The Bath House is built in the early 19th century and is closely associated with the adjacent Salt Works. Salt water is pumped to the bath house boiler by a wind pump via an overhead wooden channel. Hot, saltwater baths, with their supposed therapeutic benefits, become a popular tourist attraction and help the Salt Works to remain viable through the early years of the 19th century when demand for Southwold sea salt declines under pressure from recently exploited rock salt deposits.
Note: The bath house is sometimes confused with an earlier, outdoor saltwater bath which was established by John Thompson in 1766 at the river end of Ferry Lane. It was known as Thompson's Folly and was not a commercial success.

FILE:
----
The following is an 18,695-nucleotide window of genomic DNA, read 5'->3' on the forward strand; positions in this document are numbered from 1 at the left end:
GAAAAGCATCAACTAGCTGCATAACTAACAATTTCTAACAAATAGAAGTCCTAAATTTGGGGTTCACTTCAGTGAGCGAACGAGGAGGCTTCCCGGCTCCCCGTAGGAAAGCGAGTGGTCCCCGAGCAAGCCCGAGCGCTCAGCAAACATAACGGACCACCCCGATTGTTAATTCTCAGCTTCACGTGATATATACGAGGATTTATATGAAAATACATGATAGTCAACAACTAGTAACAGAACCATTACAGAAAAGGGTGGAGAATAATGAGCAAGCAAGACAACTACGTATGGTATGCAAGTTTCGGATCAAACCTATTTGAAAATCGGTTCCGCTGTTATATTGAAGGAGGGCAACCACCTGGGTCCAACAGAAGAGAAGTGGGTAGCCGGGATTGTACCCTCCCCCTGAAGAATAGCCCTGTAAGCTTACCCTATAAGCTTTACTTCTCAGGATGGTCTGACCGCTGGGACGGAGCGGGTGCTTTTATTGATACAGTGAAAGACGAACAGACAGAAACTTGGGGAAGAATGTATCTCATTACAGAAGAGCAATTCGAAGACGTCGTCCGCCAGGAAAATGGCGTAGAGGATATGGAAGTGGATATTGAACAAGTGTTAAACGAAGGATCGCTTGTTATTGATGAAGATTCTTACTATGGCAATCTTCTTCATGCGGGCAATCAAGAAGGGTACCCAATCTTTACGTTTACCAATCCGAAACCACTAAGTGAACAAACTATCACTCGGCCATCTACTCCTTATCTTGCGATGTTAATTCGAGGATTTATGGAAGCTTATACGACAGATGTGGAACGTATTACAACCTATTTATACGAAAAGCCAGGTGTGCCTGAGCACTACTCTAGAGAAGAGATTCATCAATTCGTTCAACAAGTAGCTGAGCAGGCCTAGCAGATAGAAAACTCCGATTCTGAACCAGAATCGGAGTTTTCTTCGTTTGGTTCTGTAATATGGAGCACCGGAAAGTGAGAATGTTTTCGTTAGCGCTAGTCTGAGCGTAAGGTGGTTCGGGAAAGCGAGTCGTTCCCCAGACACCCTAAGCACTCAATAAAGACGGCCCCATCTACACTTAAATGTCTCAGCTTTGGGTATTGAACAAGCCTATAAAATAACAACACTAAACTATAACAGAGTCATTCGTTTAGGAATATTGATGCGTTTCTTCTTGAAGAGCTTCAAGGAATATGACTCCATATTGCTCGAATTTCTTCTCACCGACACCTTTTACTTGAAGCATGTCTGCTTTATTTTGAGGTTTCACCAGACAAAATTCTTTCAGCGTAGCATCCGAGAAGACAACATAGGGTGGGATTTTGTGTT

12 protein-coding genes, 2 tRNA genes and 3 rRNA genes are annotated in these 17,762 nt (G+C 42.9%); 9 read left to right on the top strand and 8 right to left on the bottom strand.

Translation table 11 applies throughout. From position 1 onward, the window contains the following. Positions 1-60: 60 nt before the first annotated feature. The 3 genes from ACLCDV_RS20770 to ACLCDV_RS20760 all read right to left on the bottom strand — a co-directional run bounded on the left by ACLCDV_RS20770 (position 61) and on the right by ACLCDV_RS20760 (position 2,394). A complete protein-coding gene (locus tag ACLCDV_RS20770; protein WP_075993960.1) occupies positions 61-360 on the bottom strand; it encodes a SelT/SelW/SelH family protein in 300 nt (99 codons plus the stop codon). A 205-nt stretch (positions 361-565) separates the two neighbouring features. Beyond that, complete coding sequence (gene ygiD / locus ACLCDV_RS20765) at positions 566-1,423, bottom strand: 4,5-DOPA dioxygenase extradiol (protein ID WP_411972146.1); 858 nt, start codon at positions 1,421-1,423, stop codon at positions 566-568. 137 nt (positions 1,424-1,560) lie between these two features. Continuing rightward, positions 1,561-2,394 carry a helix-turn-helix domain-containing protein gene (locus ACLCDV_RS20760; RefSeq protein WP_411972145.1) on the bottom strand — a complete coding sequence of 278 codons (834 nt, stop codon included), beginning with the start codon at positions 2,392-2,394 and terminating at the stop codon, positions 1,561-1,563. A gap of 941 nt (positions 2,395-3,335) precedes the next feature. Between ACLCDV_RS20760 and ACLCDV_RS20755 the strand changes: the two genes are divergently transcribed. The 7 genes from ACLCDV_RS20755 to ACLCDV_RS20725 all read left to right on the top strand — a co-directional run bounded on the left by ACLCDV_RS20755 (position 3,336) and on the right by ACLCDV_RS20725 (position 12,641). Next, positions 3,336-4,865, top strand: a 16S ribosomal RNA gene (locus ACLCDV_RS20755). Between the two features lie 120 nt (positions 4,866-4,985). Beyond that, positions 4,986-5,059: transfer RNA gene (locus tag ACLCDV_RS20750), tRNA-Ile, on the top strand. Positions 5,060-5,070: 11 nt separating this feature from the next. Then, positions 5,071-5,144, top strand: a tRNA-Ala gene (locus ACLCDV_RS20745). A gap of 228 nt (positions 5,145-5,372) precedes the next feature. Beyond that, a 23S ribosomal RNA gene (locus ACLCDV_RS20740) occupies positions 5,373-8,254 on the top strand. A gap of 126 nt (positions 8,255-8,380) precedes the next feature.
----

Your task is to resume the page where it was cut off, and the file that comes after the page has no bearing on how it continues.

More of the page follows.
Although commercial salt production ceases with the winding up of the company the bathouse continues operating for a further few years.
With acknowledgment to Rosemary Wiliamson's booklet 'The Saga of Southwold Salt Makers' on sale from Southwold Museum.